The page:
I warned you that la carte fees would be one of the big stories of 2007 and here's more evidence: AirTran Airways now charges a seat-assignment fee for discounted-coach fares and an add-on surcharge for a seat in the exit rows. Until recently, only higher priced Y and B fares on AirTran came with advance seat assignments. Travelers on discounted fares could choose a seat at check-in. Sometime in the last 30 days, however, AirTran quietly began offering discounted-coach flyers the opportunity to pay $5 for a seat assignment when they purchased their tickets. As for the new exit-row charge, AirTran traditionally held back exit-row seats until you checked in at the airport. Now travelers can snare an exit-row seat assignment at time of booking, but only if they pay a $15 fee.

Arab Carriers Fill the Gap Where U.S. Airlines Fear to Go
The Big Six airlines have made much of their shift of domestic capacity to international routes. But that retrenchment clearly has its limits. Only Delta Air Lines flies to any destination in Africa and, except for United Airlines' Washington/Dulles-Kuwait flights, no U.S. carrier flies its own equipment to the prosperous states along the Arab/Persian Gulf. So who's filling the gap? The flag carriers of those prosperous nations. The latest: Qatar Airways. It will launch four weekly flights on a Newark-Geneva-Doha route starting on June 28. Then, on July 19, it will launch daily nonstops from Dulles. Meanwhile, Dubai-based Emirates is adding two more North American routes this fall. The carrier already flies nonstop from New York/Kennedy to Dubai. Beginning October 29, it launches three weekly flights from Toronto. Then, on December 3, it launches three weekly flights from Houston/Intercontinental. A third Gulf airline, Etihad Airways, flies to Abu Dhabi from New York and Toronto. Air Jamaica begins three weekly flights from Fort Lauderdale to Barbados on June 24. Delta Air Lines bulks up in the Bahamas this month. Beginning June 16, it adds three weekly Atlanta-North Eleuthera flights and four weekly Atlanta-George Town, Exuma, flights.

Business-Travel News You Need to Know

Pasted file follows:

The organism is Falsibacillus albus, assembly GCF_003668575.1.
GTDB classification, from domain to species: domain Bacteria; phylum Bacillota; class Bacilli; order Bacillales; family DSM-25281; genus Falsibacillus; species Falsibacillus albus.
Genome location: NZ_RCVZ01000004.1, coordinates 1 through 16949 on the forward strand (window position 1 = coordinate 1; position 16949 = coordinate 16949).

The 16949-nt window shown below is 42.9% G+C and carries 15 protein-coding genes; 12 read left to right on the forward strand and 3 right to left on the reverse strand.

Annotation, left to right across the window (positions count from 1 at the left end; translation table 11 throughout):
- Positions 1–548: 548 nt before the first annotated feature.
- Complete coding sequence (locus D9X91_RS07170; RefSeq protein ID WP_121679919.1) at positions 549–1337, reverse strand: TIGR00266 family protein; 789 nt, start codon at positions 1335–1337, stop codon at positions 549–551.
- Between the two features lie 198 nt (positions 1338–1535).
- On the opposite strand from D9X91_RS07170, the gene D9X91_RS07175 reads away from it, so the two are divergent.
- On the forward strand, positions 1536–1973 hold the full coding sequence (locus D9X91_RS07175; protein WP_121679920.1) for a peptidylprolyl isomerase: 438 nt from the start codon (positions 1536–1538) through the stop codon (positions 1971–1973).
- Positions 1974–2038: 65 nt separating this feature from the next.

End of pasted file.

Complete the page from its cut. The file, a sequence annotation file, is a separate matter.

American Airlines has joined the crowd and shortened the validity date for AAdvantage program miles. Joining the other major carriers, AAdvantage miles expire in 18 months if there is no account activity. Avis Rent a Car says it will now rent you a driver as well as a vehicle. In a deal with WeDriveU, a company that provides chauffeurs for private vehicles, Avis will offer rental cars and chauffeurs to drive them in 10 U.S. business-travel markets. Drivers will cost $30 an hour with a three-hour minimum. A 24-hour advance reservation is required. For more details, click here. Airports in Thailand have now imposed the carry-on potions-and-lotions rule adopted by most airports worldwide. As with elsewhere, your carry-on liquids must fit in a clear, one-quart, zippered bag and no item inside may exceed 3 ounces. United Airlines has partially backed off its decision to expire the 500-mile upgrade certifications issued to its elite Mileage Plus flyers. Travelers at the Global Services, 1K and Premier Executive levels may continue to convert the upgrades to miles if they register in advance. AirTran Airways raised many of its fares by $5 each way on Monday (June 4) and the Big Six matched wherever they compete.
ABOUT JOE BRANCATELLI Joe Brancatelli is a publication consultant, which means that he helps media companies start, fix and reposition newspapers, magazines and Web sites. He's also the former executive editor of Frequent Flyer and has been a consultant to or columnist for more business-travel and leisure-travel publishing operations than he can remember. He started his career as a business journalist and created JoeSentMe in the dark days after 9/11 while he was stranded in a hotel room in San Francisco. He lives on the Hudson River in the tourist town of Cold Spring.

THE FINE PRINT All of the opinions and material in this column are the sole property and responsibility of Joe Brancatelli. This material may not be reproduced in any form without his express written permission.

This column is Copyright 2007 by Joe Brancatelli. JoeSentMe.com is Copyright 2007 by Joe Brancatelli. All rights reserved.